"Pakistan has today proposed 25-26 May as the dates for hosting expert-level talks on nuclear CBMs (confidence building measures)," a formal statement in Islamabad said on Monday.

  

The proposal was conveyed to the Indian High Commission, it added. The proposed talks are part of efforts to mend ties and resume dialogue which has been stalled since July 2001.

  

During foreign secretary-level meetings in mid-February, Pakistan proposed holding discussions on "strategic restraint" and a minimum deterrence threshold, officials said then.

 

Indian response

 

In New Delhi, the Indian Foreign Ministry said it would soon respond to the invitation.
  
"This was one of the items that was part of the joint statement issued after the official talks of 18 February. We have received the (proposed) date ... and we would be responding," Foreign Ministry spokesman Navtej Sarna said.

 

"This was one of the items that was part of the joint statement issued after the official talks of 18 February"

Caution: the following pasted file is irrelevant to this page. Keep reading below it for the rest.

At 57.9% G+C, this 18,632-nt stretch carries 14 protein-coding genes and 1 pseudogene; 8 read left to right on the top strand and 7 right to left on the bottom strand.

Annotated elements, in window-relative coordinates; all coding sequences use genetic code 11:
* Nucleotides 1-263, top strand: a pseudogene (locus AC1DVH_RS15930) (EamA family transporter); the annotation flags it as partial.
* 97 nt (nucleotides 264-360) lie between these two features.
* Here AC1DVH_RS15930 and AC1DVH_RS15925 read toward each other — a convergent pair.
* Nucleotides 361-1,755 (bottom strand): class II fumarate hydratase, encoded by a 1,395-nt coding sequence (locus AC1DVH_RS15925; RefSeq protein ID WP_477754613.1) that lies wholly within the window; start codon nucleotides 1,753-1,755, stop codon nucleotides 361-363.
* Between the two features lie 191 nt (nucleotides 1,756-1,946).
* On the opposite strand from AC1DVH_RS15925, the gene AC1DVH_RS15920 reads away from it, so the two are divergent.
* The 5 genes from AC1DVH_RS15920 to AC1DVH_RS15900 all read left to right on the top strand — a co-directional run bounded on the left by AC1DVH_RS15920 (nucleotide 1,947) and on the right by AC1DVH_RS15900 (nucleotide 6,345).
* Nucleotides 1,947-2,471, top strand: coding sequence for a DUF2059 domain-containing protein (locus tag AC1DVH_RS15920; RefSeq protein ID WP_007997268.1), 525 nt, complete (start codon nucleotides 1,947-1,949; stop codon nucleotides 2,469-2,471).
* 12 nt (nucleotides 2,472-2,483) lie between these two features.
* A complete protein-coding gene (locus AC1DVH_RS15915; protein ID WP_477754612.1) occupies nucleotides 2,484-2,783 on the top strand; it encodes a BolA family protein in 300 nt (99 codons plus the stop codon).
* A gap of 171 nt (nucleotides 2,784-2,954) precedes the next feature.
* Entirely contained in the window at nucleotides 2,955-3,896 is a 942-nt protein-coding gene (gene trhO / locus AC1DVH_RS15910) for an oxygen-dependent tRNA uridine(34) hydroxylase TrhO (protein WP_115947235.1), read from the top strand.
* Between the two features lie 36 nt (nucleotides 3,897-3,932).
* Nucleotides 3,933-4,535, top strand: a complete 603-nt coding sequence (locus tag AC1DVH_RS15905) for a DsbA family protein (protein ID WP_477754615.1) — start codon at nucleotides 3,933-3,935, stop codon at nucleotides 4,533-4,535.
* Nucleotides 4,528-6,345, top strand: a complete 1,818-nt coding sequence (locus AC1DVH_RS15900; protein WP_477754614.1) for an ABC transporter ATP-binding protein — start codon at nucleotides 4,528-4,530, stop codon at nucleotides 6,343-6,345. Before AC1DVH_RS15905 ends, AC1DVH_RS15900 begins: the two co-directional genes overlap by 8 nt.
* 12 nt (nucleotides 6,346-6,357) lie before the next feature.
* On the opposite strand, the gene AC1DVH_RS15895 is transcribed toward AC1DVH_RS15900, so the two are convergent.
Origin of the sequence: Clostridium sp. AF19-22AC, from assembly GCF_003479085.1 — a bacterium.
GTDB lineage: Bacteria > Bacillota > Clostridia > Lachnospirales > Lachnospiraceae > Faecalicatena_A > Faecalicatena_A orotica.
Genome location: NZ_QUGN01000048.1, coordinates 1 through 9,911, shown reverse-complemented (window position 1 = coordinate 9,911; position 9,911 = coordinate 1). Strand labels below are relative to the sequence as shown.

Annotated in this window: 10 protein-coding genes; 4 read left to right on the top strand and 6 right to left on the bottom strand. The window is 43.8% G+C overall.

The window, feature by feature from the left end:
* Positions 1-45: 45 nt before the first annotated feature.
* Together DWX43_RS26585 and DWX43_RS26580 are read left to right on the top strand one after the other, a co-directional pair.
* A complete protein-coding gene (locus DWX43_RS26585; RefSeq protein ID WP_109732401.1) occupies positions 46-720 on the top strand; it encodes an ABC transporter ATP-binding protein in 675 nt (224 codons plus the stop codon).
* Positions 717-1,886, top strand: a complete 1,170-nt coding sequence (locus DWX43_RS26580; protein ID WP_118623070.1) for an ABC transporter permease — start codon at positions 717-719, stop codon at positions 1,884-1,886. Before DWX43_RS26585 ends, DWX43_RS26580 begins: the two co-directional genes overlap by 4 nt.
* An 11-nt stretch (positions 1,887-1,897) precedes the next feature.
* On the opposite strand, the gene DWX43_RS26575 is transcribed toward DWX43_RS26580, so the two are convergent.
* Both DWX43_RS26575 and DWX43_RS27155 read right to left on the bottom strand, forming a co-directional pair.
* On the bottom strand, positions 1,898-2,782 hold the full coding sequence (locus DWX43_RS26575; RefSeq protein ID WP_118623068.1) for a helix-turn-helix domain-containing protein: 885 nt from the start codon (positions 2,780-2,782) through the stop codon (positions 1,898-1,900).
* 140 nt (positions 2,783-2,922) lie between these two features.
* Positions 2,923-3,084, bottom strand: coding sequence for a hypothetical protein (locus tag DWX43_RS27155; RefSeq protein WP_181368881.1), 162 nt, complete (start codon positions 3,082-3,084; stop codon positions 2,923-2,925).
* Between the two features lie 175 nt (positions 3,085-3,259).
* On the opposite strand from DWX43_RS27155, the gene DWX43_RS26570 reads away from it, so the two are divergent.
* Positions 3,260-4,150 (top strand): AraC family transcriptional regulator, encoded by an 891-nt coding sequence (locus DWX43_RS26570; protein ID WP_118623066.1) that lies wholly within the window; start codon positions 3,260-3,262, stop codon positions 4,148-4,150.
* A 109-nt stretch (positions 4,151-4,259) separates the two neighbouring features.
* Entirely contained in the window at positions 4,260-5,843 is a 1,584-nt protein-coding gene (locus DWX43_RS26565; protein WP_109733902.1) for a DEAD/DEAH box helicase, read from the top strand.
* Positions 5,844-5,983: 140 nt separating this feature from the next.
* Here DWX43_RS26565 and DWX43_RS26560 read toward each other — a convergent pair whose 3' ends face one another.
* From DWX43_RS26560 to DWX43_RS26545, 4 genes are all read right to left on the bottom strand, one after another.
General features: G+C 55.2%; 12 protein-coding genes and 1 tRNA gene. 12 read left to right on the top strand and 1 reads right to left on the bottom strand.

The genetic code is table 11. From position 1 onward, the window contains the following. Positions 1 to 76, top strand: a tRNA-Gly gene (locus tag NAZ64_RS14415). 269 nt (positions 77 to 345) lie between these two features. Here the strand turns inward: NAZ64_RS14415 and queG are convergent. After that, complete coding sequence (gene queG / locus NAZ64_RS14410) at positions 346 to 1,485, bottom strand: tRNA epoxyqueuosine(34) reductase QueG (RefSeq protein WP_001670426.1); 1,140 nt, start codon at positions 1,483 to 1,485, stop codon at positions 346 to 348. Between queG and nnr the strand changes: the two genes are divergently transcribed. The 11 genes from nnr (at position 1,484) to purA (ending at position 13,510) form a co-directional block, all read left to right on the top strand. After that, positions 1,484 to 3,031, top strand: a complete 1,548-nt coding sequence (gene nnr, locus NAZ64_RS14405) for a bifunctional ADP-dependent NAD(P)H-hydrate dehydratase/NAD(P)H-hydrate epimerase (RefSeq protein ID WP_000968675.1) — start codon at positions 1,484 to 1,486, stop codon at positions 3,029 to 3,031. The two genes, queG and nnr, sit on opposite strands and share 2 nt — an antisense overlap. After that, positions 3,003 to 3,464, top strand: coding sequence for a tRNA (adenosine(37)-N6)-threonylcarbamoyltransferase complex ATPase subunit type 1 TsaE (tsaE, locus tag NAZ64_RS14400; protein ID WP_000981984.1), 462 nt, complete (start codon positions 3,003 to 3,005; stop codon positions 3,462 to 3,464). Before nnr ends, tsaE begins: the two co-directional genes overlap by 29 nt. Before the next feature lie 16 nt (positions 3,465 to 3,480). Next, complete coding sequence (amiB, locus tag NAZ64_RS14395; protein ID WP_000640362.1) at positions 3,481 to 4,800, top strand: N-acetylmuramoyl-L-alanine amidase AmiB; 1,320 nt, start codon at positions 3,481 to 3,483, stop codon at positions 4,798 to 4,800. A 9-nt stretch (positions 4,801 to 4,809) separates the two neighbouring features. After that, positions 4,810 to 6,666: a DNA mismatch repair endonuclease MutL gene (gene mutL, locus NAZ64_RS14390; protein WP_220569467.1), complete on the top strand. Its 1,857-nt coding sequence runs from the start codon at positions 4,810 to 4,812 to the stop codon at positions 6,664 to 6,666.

Navtej Sharma,
Indian Foreign Ministry spokesman

The often-hostile neighbours' possession of nuclear arsenals has made South Asia one of the world's most feared potential nuclear flashpoints.

  

Pakistan went public as a nuclear power when it conducted a series of test explosions in May 1998, weeks after similar tests by India.

  

Neither side is a signatory to non-proliferation treaties.

  

Pakistan was uncovered earlier this year as the centre of the world's worst nuclear proliferation scandal, when the founder of its nuclear programme publicly confessed to selling nuclear technology and expertise to Iran, Libya and North Korea.

  

The government has denied any knowledge of or role in the proliferation activities.